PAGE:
How to reinterpret our vision of day-to-day objects? The Little Match Seller was one of the most noteworthy results of the workshop carried out by the Viennese design studio mischer‘traxler for the students of the Master of European Design Labs and the Master of Product Design Labs.
The ambivalent proposal by the designers Katharina Mischer and Thomas Traxler is the result of the confrontation with mass-produced objects and the perception of users.
In our daily lives we coexist with items which are rarely seen as design objects: disposable cutlery, rubber bands, clothes pegs, paper clips, post-it notes and matches, for example. The latter was the format chosen by the designer Sergio Guijarro, a student of the Master of European Design Labs, to develop his installation and illustrated book.
There are thirty matches in the project The Little Match Seller, based on the moving story by Hans Christian Andersen, and, following a prior study of the material, it was destroyed and reconstructed to create a new scenario for research. After burning, wetting, painting and breaking these combustible wooden sticks, Guijarro interacted with the piece as if he were the character in the story, connecting and personalizing a range of scenes, which were later included in an illustrated book, leaving viewers to make their own interpretations.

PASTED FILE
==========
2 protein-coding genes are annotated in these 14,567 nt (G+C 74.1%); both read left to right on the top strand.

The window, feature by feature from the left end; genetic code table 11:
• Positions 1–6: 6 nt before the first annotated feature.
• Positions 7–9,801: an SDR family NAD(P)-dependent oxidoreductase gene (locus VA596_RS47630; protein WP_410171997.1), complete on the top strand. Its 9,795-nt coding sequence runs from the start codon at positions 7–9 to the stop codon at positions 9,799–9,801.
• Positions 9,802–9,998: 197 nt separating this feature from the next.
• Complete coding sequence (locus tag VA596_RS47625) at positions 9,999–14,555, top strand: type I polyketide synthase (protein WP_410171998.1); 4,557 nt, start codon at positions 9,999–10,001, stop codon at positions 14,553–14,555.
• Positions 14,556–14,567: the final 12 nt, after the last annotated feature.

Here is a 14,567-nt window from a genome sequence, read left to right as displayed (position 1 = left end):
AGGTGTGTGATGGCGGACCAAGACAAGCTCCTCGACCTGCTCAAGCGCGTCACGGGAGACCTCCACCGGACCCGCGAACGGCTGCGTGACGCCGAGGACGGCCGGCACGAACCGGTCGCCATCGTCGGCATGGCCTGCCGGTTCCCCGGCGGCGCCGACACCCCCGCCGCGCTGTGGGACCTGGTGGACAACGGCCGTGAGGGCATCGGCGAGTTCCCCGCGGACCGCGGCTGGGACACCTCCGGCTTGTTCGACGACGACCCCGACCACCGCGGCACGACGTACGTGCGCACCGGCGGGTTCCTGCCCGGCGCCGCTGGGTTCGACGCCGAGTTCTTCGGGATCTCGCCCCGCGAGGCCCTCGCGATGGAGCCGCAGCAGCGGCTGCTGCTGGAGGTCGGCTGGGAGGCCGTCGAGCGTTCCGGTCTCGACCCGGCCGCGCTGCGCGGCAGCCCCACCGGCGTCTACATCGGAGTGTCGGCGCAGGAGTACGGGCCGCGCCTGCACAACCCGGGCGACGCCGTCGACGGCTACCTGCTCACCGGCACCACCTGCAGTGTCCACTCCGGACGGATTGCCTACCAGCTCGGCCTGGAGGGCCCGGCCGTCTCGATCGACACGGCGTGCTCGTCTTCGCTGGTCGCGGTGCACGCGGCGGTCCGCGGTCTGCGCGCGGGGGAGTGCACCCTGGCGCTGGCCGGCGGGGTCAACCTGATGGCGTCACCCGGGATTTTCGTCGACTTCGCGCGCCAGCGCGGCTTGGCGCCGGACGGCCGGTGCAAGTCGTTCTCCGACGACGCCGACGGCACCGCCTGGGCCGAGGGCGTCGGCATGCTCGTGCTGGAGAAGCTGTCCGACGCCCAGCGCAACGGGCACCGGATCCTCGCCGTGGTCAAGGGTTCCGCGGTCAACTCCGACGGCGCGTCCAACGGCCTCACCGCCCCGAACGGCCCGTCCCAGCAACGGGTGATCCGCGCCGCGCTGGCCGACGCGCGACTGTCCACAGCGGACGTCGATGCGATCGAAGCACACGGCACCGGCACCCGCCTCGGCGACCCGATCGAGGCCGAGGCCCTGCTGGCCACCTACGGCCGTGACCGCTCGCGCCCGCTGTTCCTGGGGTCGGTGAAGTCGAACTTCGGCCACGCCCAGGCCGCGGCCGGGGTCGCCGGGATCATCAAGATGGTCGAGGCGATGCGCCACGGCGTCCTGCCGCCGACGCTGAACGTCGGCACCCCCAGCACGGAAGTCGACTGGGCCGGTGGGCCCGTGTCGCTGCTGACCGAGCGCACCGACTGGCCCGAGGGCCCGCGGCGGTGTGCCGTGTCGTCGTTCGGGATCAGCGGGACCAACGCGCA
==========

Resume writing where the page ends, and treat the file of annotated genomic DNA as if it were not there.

A clear example of the way in which design in general –and matches in particular – is susceptible to a range of interpretations according to one’s point of view.
One of the scenes says: “Last time we were swimming the sea stood up and hugged you as though you were responsible for keeping it blue” [Sergio Guijarro, The Little Match Seller]
This post is also available in: Spanish